Some influential commentators say that as the Government gets more desperate to shore up its finances, it will confiscate private gold holdings. Just like it did in 1933.
After all, the argument runs, the Feds already did this, so there is precedent. And if Fort Knox really is running on empty (Ron Paul among others wants an audit to find out), the U.S. needs money even more badly than it is willing to admit.
So, why wouldn’t the Feds go for the gold? First, I don’t think Obama wants to; I’ll explain why below. More importantly, Americans just don’t own a lot of gold, and so there isn’t much for the Government to confiscate.
Do US Private Citizens Own Enough Gold to Bother Confiscating?
To see why their isn’t much bullion in private U.S. hands (actual figures on U.S. private gold ownership are hard to come by) just look at how different things are from the way they were in 1933. Until that time, the U.S. gold coins circulated in the ordinary course of business.
Gold coins were used as money, along with silver coins, and yes, paper. But then the dollar really was good as gold. You could bring a $10 bill to the bank and emerge with a $10 gold piece if you cared to. When Roosevelt confiscated gold, he confiscated a form of money that lots of people used, every day. Of course there was plenty around.
These days money in the form of gold or silver is something Americans barely relate to. Some Americans bought precious metals during the price runup of the 1970s, but Paul Volcker seemingly restored the soundness of the dollar then, and gold fell off the investing public’s radar screen for a good twenty years.
Here’s another reason to suppose that if the Government came for citizens’ gold, it would have slim pickings. Gold dealers have reported to the press that they can get supply only from wholesale sources, such as official mints. Individuals are not selling it. And the few times that I have been in the market, I have heard the same thing. The dealers are getting buy orders from the public, but not offers to sell even at today’s record prices. So far, anyway.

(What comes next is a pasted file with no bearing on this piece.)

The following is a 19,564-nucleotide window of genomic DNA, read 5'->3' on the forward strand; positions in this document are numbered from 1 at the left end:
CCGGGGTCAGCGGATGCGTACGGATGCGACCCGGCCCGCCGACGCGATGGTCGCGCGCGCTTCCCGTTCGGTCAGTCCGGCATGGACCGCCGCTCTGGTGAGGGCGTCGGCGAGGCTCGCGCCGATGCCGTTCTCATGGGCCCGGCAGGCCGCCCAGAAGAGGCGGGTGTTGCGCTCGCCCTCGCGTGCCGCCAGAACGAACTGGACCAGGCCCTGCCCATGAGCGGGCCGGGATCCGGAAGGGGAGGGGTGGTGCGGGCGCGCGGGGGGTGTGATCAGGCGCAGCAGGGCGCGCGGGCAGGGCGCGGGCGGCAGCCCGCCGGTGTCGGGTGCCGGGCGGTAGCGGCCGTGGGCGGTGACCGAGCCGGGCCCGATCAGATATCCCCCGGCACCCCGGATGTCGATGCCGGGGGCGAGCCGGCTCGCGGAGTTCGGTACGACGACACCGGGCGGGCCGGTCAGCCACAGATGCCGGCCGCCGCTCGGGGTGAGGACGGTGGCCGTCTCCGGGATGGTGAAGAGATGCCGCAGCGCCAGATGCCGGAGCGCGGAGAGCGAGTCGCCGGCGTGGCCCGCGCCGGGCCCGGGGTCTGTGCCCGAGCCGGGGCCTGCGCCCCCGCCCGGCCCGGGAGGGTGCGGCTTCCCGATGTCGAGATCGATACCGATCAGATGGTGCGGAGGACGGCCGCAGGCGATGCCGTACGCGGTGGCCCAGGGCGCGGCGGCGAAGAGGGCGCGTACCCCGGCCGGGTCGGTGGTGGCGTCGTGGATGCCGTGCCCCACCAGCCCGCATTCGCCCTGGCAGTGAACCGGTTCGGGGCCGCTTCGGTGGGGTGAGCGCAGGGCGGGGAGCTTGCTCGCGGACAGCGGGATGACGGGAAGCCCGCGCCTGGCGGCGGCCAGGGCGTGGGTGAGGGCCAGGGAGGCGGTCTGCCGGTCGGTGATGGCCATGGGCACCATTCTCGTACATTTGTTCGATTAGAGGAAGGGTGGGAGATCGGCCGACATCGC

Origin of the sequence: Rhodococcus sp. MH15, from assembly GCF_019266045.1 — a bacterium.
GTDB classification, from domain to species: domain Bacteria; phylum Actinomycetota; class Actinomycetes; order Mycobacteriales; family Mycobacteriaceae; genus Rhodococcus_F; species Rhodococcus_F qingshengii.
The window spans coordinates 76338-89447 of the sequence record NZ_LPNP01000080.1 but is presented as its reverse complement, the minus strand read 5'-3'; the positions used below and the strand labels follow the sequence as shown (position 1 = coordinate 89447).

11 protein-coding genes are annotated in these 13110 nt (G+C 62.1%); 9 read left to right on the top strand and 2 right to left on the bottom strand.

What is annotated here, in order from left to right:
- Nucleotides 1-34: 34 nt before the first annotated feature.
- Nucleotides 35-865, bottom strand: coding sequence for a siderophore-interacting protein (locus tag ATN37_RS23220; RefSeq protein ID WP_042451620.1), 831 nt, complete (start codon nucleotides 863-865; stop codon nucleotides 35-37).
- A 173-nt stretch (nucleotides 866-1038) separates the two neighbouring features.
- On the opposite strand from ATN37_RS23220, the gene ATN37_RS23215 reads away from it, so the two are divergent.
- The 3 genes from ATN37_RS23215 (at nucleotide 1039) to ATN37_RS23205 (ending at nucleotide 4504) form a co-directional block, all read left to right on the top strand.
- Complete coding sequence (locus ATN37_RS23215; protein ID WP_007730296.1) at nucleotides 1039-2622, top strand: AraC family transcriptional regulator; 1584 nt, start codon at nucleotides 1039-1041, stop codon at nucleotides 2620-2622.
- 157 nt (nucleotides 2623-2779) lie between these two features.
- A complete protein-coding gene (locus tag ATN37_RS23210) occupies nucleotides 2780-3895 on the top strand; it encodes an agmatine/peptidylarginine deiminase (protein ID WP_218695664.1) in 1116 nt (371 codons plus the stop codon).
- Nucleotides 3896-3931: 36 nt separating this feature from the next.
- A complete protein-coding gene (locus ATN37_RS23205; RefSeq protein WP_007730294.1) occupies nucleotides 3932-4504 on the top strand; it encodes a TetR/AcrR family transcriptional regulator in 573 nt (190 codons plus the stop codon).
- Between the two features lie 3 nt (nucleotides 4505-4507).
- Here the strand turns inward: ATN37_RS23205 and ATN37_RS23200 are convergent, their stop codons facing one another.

Is this a reflection of low private holdings or a belief among bullion owners (as opposed to ETF holders, maybe) that metals are only heading higher? My guess, is some of both. So while ETFs like GLD, SGOL, and SLV have become popular, private bullion ownership has likely not become a mass phenomenon, yet.
Obama is Quite Investor Friendly
The second reason I don’t expect gold confiscation is that, despite his reputation, Obama governs as a moderate if not a Republican in drag. We’re all reading about how the current Republican tide has (or will) force President Obama to “move more to the center.” But in truth Obama already made his hard right turn, back in August 2008.
As Yves Smith graciously allowed me to note here, candidate Obama condoned the August 2008 amendments to the Foreign Intelligence Surveillance Act (FISA). The FISA amendments made it easier for the government to monitor citizens’ electronic communications without a warrant and even granted Bush-era wiretappers retroactive immunity from prosecution. Having bolstered his “anti terrorist” credentials, Obama then signed on to the TARP bill in September 2008. You can’t be more business friendly –or at least, investor and big bank friendly — than that.
Once in office Obama continued his moderate bent. His stimulus plan consisted mostly of Republican style tax cuts. Obama’s health plan will force citizens to buy insurance from private insurance companies – how “anti business” is that?
I can only assume that business keeps chanting the “Obama is a radical” mantra in order to keep Obama in line, to keep him from even thinking about “change,” and to gin up Republican campaign contributions. But is this man out to take your gold? Hardly. I don’t think his people even understand the stuff. Otherwise, why would they continue to debase the dollar, and ignore the message gold and silver prices are sending? Was anyone surprised that gold hit $1,298 after the Fed hinted at more possible QE September 21?
Advice for Investors
So I remain a long term dollar bear, and a bull on precious metals. If I’m right, it’s safe to store most of your bullion in the U.S., though maybe not all of that at a bank. The main worry here, is the outside chance that banks might close temporarily in the event of a run on the dollar. But in that case, you would still own your bullion. You would need, however, to have some real, non paper money in another safe place where you could get it in an emergency. Non-bank depositories such as First State of Delaware and Brink’s are now trying to fill such needs and might be worth a look. I have no connection with either.
Disclosure: Long GLD, SLV, gold bullion